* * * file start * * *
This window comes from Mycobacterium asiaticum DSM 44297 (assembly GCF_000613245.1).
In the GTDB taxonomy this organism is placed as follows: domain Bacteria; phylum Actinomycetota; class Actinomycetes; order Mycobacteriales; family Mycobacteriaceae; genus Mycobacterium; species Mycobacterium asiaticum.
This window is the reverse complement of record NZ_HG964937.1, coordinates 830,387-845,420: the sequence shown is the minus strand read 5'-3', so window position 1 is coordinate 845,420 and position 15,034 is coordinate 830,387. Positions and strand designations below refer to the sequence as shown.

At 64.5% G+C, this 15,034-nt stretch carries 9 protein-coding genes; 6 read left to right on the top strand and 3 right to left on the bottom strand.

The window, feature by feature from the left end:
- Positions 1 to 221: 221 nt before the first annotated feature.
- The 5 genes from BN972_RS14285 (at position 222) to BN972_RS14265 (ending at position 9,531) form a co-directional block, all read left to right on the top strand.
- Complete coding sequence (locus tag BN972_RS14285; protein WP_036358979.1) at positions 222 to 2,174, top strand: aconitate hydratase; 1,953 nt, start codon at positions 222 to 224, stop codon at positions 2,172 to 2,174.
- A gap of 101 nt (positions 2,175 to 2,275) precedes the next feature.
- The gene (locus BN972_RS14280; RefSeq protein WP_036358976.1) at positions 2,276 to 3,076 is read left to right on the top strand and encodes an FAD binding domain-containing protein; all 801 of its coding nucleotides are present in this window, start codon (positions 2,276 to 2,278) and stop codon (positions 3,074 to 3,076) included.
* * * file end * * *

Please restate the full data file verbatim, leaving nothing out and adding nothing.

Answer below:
This window comes from Mycobacterium asiaticum DSM 44297 (assembly GCF_000613245.1).
In the GTDB taxonomy this organism is placed as follows: domain Bacteria; phylum Actinomycetota; class Actinomycetes; order Mycobacteriales; family Mycobacteriaceae; genus Mycobacterium; species Mycobacterium asiaticum.
This window is the reverse complement of record NZ_HG964937.1, coordinates 830,387-845,420: the sequence shown is the minus strand read 5'-3', so window position 1 is coordinate 845,420 and position 15,034 is coordinate 830,387. Positions and strand designations below refer to the sequence as shown.

At 64.5% G+C, this 15,034-nt stretch carries 9 protein-coding genes; 6 read left to right on the top strand and 3 right to left on the bottom strand.

The window, feature by feature from the left end:
- Positions 1 to 221: 221 nt before the first annotated feature.
- The 5 genes from BN972_RS14285 (at position 222) to BN972_RS14265 (ending at position 9,531) form a co-directional block, all read left to right on the top strand.
- Complete coding sequence (locus tag BN972_RS14285; protein WP_036358979.1) at positions 222 to 2,174, top strand: aconitate hydratase; 1,953 nt, start codon at positions 222 to 224, stop codon at positions 2,172 to 2,174.
- A gap of 101 nt (positions 2,175 to 2,275) precedes the next feature.
- The gene (locus BN972_RS14280; RefSeq protein WP_036358976.1) at positions 2,276 to 3,076 is read left to right on the top strand and encodes an FAD binding domain-containing protein; all 801 of its coding nucleotides are present in this window, start codon (positions 2,276 to 2,278) and stop codon (positions 3,074 to 3,076) included.